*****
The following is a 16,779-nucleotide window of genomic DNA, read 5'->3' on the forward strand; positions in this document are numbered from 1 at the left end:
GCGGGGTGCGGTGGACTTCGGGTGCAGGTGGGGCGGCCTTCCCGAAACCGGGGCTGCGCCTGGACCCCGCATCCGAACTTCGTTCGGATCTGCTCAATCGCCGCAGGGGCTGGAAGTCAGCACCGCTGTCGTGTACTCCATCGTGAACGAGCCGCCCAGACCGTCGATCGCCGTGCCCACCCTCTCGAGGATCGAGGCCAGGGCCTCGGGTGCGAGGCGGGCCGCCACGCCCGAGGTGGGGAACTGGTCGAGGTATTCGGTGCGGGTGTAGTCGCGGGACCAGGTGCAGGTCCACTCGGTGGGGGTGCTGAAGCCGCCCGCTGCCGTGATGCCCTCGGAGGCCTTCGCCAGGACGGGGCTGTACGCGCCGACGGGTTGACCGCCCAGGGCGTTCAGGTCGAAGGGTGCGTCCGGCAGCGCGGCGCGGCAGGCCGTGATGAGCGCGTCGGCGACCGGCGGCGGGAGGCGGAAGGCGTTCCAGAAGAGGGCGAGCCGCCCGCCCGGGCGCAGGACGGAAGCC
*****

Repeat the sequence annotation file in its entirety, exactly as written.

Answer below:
The following is a 16,779-nucleotide window of genomic DNA, read 5'->3' on the forward strand; positions in this document are numbered from 1 at the left end:
GCGGGGTGCGGTGGACTTCGGGTGCAGGTGGGGCGGCCTTCCCGAAACCGGGGCTGCGCCTGGACCCCGCATCCGAACTTCGTTCGGATCTGCTCAATCGCCGCAGGGGCTGGAAGTCAGCACCGCTGTCGTGTACTCCATCGTGAACGAGCCGCCCAGACCGTCGATCGCCGTGCCCACCCTCTCGAGGATCGAGGCCAGGGCCTCGGGTGCGAGGCGGGCCGCCACGCCCGAGGTGGGGAACTGGTCGAGGTATTCGGTGCGGGTGTAGTCGCGGGACCAGGTGCAGGTCCACTCGGTGGGGGTGCTGAAGCCGCCCGCTGCCGTGATGCCCTCGGAGGCCTTCGCCAGGACGGGGCTGTACGCGCCGACGGGTTGACCGCCCAGGGCGTTCAGGTCGAAGGGTGCGTCCGGCAGCGCGGCGCGGCAGGCCGTGATGAGCGCGTCGGCGACCGGCGGCGGGAGGCGGAAGGCGTTCCAGAAGAGGGCGAGCCGCCCGCCCGGGCGCAGGACGGAAGCC